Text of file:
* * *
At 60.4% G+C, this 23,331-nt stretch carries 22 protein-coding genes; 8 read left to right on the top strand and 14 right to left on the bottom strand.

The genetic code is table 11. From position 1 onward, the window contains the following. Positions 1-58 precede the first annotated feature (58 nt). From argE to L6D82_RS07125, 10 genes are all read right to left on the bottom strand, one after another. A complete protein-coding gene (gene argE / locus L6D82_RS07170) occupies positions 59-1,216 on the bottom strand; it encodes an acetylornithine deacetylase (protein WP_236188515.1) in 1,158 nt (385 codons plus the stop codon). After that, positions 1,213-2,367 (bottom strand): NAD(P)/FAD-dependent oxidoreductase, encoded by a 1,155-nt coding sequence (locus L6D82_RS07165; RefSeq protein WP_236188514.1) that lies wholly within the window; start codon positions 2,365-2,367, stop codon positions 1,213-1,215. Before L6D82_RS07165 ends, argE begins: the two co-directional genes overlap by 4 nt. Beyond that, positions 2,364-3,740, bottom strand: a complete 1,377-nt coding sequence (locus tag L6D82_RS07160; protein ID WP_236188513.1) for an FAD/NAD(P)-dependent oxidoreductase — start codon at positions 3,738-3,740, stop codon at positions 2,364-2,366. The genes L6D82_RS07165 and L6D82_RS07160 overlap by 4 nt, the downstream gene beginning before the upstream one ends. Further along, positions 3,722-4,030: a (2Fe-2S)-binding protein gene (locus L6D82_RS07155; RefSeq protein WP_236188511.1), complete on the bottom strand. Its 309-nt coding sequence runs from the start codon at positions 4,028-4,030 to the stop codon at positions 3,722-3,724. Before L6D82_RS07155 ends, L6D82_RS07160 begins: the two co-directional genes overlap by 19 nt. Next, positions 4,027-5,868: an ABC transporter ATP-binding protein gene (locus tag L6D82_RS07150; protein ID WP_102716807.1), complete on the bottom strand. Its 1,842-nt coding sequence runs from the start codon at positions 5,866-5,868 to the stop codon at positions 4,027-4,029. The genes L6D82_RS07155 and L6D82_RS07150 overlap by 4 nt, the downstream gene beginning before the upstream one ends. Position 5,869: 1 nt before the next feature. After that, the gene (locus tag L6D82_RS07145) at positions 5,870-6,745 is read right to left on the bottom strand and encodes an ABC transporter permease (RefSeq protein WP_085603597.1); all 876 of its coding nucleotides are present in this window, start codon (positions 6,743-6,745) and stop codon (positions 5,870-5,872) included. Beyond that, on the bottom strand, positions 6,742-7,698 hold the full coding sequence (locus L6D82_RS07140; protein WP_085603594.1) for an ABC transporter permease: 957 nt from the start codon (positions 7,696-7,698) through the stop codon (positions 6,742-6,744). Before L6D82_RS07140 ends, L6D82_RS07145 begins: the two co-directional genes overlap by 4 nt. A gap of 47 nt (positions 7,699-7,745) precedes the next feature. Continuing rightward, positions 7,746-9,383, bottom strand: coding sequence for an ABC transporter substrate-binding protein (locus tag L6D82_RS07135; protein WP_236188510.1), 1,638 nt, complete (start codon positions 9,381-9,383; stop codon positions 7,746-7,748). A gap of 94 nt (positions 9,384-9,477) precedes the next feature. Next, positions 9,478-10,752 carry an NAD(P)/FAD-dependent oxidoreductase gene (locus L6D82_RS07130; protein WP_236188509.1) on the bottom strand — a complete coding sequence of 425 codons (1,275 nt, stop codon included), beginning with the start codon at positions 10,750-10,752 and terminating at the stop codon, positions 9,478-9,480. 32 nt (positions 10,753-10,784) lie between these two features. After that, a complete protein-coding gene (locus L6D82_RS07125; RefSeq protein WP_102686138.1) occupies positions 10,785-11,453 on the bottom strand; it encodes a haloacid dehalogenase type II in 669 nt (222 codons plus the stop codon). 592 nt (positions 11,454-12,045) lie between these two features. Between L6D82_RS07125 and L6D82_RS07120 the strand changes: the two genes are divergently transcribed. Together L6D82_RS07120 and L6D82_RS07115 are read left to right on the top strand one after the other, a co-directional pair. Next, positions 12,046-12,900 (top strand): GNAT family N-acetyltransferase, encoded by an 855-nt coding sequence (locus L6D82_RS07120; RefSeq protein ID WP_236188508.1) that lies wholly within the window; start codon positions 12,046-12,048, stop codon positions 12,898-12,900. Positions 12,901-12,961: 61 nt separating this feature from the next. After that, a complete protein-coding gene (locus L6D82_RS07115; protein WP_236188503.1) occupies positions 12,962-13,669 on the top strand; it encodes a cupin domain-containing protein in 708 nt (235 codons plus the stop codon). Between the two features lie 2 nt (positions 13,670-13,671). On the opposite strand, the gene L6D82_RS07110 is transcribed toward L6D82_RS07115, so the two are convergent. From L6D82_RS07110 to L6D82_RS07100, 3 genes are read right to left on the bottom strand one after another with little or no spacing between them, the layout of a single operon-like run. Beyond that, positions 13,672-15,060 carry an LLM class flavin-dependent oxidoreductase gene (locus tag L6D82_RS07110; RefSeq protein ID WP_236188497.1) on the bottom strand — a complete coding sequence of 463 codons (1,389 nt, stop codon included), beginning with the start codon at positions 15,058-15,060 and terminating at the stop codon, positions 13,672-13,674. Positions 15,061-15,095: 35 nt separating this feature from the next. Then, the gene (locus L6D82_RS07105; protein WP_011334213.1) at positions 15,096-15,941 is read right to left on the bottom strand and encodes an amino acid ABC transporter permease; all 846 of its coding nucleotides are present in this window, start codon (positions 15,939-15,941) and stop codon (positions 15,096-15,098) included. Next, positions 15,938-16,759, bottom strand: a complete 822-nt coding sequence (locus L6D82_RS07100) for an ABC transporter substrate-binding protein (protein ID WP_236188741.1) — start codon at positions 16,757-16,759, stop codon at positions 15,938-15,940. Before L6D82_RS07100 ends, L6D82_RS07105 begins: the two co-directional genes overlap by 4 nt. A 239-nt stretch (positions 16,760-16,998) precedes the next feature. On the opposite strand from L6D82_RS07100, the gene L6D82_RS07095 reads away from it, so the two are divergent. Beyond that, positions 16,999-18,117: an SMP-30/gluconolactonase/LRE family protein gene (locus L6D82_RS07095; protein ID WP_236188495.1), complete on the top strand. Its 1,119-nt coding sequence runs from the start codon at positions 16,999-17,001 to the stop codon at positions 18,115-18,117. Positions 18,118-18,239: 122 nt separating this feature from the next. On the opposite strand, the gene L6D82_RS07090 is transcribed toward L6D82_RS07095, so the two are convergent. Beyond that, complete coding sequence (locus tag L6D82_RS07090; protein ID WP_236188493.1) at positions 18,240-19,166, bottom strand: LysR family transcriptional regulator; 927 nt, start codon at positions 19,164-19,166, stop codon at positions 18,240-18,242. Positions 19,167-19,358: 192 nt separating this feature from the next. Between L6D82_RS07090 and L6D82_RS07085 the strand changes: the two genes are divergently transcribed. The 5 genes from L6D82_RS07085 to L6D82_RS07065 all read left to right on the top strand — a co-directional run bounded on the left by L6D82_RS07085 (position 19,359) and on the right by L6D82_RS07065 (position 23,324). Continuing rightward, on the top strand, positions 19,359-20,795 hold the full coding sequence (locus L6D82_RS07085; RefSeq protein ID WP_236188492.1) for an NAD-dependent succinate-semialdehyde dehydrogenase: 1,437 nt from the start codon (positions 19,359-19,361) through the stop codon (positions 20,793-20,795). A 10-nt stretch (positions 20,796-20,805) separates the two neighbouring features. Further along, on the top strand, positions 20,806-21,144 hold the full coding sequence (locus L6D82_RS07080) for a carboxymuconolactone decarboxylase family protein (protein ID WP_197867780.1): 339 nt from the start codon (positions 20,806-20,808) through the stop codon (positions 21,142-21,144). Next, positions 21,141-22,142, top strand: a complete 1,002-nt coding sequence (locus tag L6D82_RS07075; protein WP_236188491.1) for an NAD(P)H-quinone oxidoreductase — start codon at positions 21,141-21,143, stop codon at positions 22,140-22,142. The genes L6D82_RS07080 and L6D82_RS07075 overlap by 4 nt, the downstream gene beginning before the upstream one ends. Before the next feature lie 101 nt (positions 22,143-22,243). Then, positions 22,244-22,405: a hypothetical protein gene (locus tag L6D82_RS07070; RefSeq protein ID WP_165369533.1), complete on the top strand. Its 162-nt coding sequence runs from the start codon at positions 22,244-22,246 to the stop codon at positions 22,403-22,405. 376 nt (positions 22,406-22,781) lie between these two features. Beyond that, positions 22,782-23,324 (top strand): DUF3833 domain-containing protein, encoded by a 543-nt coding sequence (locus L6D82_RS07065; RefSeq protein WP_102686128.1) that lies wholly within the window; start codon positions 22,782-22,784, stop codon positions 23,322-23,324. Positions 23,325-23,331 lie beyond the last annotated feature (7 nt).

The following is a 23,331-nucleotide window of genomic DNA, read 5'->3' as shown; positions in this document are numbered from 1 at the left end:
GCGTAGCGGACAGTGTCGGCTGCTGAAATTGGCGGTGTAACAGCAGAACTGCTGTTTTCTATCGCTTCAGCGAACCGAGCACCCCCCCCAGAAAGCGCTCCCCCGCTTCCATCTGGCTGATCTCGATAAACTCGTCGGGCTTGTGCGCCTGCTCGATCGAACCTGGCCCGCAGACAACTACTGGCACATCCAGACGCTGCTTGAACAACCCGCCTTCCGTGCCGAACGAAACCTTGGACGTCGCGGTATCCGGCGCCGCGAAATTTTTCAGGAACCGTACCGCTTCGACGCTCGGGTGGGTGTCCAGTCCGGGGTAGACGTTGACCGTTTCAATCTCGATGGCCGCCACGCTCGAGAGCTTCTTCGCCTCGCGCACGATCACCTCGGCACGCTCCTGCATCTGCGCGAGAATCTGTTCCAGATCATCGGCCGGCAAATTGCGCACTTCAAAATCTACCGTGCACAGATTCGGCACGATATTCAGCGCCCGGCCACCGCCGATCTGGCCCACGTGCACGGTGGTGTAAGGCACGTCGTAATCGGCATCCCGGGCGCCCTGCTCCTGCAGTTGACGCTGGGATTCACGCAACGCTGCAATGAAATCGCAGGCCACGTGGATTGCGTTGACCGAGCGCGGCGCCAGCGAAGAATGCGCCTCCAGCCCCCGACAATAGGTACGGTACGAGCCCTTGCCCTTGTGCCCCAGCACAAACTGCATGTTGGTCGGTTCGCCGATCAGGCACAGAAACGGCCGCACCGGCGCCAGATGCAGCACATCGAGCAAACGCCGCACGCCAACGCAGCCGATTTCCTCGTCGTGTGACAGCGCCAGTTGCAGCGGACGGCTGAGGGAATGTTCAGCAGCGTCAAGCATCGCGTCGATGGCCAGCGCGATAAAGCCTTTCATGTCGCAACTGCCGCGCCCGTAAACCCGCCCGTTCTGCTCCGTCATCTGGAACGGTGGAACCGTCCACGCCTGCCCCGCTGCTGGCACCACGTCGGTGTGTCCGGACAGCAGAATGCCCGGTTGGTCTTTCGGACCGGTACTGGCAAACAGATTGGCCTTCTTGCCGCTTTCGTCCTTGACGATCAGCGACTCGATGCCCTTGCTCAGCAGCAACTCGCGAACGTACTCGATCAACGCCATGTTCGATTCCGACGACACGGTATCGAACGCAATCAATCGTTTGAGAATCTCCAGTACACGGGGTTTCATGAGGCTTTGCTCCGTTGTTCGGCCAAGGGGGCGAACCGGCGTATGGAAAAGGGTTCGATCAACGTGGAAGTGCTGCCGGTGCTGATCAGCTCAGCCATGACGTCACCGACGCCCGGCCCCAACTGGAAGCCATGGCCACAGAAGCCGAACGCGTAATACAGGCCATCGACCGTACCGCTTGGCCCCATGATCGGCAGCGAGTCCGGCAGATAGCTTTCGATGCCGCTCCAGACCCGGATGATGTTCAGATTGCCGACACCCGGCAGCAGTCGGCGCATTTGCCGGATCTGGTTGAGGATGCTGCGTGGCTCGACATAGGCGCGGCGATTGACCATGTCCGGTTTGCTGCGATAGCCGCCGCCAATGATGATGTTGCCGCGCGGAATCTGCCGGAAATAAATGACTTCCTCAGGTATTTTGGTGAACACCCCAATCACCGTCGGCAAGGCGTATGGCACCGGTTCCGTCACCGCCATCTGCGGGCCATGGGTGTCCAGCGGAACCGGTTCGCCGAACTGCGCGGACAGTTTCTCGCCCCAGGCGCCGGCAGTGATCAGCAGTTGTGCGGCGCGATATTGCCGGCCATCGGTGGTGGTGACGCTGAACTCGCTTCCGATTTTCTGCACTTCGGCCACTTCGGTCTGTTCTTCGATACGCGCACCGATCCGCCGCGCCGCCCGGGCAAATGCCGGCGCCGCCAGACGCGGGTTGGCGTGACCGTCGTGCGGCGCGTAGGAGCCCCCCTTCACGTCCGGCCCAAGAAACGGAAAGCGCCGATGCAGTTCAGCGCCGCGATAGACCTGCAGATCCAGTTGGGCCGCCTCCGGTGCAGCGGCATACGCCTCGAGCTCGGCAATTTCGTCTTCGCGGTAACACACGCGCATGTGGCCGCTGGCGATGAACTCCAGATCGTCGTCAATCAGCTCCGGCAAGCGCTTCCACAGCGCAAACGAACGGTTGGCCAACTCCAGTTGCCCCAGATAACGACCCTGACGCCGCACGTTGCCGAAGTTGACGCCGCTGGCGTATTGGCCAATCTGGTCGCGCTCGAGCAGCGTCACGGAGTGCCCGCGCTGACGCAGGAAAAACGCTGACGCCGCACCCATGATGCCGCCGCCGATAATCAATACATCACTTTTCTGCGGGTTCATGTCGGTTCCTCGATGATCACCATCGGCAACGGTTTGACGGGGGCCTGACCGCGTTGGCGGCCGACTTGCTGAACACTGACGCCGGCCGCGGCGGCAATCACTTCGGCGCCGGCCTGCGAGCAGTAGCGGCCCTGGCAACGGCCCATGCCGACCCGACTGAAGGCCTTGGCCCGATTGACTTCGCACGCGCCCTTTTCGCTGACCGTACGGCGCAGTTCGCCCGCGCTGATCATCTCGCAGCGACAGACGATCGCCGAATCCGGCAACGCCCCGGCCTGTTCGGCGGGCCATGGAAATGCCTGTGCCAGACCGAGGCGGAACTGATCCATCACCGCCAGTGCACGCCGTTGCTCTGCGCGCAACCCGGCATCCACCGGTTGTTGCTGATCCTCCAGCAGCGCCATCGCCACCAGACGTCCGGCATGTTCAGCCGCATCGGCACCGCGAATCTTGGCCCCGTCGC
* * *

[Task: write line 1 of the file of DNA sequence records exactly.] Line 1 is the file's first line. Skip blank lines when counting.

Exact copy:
At 60.4% G+C, this 23,331-nt stretch carries 22 protein-coding genes; 8 read left to right on the top strand and 14 right to left on the bottom strand.